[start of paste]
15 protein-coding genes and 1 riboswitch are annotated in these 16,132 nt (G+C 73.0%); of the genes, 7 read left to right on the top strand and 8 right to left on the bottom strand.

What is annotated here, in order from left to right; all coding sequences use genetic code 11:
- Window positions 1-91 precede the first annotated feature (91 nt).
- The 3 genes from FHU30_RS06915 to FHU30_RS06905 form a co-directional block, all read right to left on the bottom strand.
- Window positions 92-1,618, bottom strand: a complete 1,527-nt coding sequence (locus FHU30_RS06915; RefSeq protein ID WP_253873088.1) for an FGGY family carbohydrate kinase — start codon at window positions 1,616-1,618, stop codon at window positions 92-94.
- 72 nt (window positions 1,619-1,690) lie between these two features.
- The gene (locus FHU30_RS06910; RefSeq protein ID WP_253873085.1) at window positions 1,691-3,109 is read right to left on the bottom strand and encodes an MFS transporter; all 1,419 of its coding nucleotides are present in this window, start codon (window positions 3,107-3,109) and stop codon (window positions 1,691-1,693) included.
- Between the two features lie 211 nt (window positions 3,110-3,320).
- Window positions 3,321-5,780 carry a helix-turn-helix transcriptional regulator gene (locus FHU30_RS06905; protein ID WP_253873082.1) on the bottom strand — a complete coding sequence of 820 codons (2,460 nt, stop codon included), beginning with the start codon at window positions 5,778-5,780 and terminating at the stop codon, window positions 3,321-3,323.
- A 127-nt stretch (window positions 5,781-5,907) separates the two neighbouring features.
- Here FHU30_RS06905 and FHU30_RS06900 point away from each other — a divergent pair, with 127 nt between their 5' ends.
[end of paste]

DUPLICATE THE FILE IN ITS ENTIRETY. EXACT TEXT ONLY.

15 protein-coding genes and 1 riboswitch are annotated in these 16,132 nt (G+C 73.0%); of the genes, 7 read left to right on the top strand and 8 right to left on the bottom strand.

What is annotated here, in order from left to right; all coding sequences use genetic code 11:
- Window positions 1-91 precede the first annotated feature (91 nt).
- The 3 genes from FHU30_RS06915 to FHU30_RS06905 form a co-directional block, all read right to left on the bottom strand.
- Window positions 92-1,618, bottom strand: a complete 1,527-nt coding sequence (locus FHU30_RS06915; RefSeq protein ID WP_253873088.1) for an FGGY family carbohydrate kinase — start codon at window positions 1,616-1,618, stop codon at window positions 92-94.
- 72 nt (window positions 1,619-1,690) lie between these two features.
- The gene (locus FHU30_RS06910; RefSeq protein ID WP_253873085.1) at window positions 1,691-3,109 is read right to left on the bottom strand and encodes an MFS transporter; all 1,419 of its coding nucleotides are present in this window, start codon (window positions 3,107-3,109) and stop codon (window positions 1,691-1,693) included.
- Between the two features lie 211 nt (window positions 3,110-3,320).
- Window positions 3,321-5,780 carry a helix-turn-helix transcriptional regulator gene (locus FHU30_RS06905; protein ID WP_253873082.1) on the bottom strand — a complete coding sequence of 820 codons (2,460 nt, stop codon included), beginning with the start codon at window positions 5,778-5,780 and terminating at the stop codon, window positions 3,321-3,323.
- A 127-nt stretch (window positions 5,781-5,907) separates the two neighbouring features.
- Here FHU30_RS06905 and FHU30_RS06900 point away from each other — a divergent pair, with 127 nt between their 5' ends.